Patriarch Partners, LLC has acquired (by its affiliated funds) certain assets of Oasis Corporation, including its operating subsidiaries in Mexico, Ireland and Poland. Patriarch, a New York-based investment firm, will provide significant capital resources combined with a new long-term strategic vision to rebuild the 95-year-old companys visibility and leadership in the water cooler business. The Patriarch Funds will operate this investment as Tri Palm International, a name that reflects the breadth of the company's presence in the marketplace. Tri Palm will continue to market and distribute its products under the Oasis brand name.
CamelBak selects AlphaSan
CamelBak Products, LLC, inventor of the water backpack system for military and law enforcement, industry and recreation, has chosen Milliken & Company's AlphaSan as the antimicrobial agent for its HydroGuard" product line. CamelBak incorporates AlphaSan into its standard film based reservoirs and adds it into their HydroGuard protective tubing, Big Bite valves and ChemBio Reservoir 4.0. Unlike some organic antimicrobial solutions, the silverion in AlphaSan will not break down to produce hazardous by-products such as dioxins.
ABA calls for limit on soft drinks in schools
The American Beverage Association is calling upon federal and state governments to limit access to soft drinks in schools across the country. In the face of growing criticism of soft drinks in schools and childhood obesity, ABA President and CEO Susan Neely said parents should have the assurance that children aren't drinking an excessive amount of sweetened drinks at school. Dozens of school boards across the country have already began limiting soft drink vending machines in public schools, many opting to dispense bottled water and juices instead. Simultaneously, Arizona soft drink distributors have agreed to proposed state guidelines to limit the sale of soft drinks at public schools in hopes of forestalling even more stringent state regulations, Beverage World reports. The voluntary guidelines remove everything but bottled water and 100 percent juices in elementary schools. However, the Arizona Beverage Association wants to be able to sell "nutritious or lower-calorie beverages" to middle and junior high school students.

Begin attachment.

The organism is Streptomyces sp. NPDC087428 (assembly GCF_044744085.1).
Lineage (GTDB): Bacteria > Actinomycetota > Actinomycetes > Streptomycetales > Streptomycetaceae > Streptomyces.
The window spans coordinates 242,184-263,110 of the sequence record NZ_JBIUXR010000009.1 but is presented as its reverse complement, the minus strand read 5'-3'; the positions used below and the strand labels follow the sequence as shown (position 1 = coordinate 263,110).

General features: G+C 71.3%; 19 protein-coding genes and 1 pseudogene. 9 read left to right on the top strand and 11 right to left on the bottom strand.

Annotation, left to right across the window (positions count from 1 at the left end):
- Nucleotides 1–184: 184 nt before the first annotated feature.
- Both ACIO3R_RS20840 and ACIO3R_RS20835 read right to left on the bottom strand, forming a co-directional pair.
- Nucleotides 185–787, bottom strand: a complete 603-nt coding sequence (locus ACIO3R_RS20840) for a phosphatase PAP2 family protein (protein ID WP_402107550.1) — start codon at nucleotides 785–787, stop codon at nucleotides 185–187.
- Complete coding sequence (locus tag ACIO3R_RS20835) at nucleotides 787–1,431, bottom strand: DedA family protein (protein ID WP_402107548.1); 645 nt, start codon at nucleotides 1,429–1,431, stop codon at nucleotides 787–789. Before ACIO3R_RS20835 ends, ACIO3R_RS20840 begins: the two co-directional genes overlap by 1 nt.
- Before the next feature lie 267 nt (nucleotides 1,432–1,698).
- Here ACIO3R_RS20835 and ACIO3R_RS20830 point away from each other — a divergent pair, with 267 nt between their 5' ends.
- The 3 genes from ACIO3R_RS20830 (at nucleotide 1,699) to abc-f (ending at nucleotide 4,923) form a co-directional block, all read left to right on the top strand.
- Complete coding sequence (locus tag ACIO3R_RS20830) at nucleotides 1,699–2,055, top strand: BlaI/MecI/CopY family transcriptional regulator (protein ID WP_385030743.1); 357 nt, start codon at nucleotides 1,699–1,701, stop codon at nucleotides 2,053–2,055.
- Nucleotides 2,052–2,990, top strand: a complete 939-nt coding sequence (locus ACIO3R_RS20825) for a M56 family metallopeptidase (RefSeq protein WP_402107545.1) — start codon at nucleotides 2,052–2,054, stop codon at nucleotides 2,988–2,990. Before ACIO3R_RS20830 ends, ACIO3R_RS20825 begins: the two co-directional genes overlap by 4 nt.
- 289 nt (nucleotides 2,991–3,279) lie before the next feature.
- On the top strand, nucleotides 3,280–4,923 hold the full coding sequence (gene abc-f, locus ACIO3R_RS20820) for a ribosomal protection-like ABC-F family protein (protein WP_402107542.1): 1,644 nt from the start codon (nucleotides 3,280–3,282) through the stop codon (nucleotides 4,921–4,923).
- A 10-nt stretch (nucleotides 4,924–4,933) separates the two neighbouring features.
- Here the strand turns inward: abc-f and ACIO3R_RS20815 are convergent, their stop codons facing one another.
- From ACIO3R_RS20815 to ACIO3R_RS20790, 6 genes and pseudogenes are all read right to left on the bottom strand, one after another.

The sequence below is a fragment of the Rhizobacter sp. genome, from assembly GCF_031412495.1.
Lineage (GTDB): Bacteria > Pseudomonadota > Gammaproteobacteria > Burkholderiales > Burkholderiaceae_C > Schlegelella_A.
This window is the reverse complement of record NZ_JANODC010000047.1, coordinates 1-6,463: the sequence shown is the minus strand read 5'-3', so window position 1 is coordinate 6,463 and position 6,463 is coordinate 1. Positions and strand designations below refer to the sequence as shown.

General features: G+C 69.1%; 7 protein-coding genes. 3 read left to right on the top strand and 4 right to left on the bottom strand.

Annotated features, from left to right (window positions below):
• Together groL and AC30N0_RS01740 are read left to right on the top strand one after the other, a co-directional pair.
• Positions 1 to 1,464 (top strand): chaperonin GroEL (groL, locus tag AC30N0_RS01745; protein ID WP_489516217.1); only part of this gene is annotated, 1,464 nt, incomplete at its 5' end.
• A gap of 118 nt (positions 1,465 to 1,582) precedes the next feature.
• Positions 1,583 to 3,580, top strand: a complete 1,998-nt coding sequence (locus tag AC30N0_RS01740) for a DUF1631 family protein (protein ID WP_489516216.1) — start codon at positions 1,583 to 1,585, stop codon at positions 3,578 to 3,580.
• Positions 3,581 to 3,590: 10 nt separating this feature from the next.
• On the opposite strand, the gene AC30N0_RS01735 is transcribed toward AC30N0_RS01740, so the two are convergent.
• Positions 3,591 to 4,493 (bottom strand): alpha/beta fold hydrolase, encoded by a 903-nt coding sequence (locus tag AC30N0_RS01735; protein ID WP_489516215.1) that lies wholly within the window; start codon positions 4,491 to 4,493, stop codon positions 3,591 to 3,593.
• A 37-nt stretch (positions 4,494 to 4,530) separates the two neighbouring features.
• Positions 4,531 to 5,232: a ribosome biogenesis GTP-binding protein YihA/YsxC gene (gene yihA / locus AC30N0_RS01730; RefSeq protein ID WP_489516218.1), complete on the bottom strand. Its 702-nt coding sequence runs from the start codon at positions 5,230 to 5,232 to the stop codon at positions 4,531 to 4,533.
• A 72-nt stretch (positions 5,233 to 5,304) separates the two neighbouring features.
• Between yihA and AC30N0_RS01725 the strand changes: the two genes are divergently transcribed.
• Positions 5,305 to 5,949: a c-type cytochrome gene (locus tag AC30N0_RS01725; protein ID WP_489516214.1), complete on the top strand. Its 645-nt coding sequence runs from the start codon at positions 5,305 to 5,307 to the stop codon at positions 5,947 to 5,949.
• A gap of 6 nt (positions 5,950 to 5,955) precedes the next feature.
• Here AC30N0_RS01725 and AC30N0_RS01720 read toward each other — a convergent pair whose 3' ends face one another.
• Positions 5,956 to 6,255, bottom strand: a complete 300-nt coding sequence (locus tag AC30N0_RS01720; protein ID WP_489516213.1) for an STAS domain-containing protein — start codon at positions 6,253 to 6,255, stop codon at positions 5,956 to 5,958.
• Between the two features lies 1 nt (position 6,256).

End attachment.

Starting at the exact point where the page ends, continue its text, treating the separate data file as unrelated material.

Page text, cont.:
Historic plant gets UV upgrade
Built in 1872, the Poughkeepsie Water Treatment Facility in the eponymous town in N.Y. was the first successful slow sand filtration plant in America. In September, the plant completed a significant renovation, including the addition of an ultraviolet disinfection system to serve the community of nearly 80,000. Drawing from the Hudson River, the plants new Aquionics UV system meets an average daily demand of eight million gallons. Six Aquionics Photo UV systems function in parallel to maintain the desired disinfection levels at the plant.
Nellis AFB selects Severn Trent
The SORB 33® arsenic removal technology and Bayoxide® E33 media from Severn Treat Services have been selected for use by Nellis Air Force Base at two of their water treatment facilities outside of Las Vegas, Nev. Total arsenic for the base's 600-gpm and 550-gpm water treatment facilities has been measured at between 19 and 32 ppb, compared to the new U.S. EPA standard of 10 ppd. Installation of the new system will take place prior to the U.S. EPA's January 2006 MCL compliance deadline. The contract is valued at $502,000.
Zenon opens office in U.S.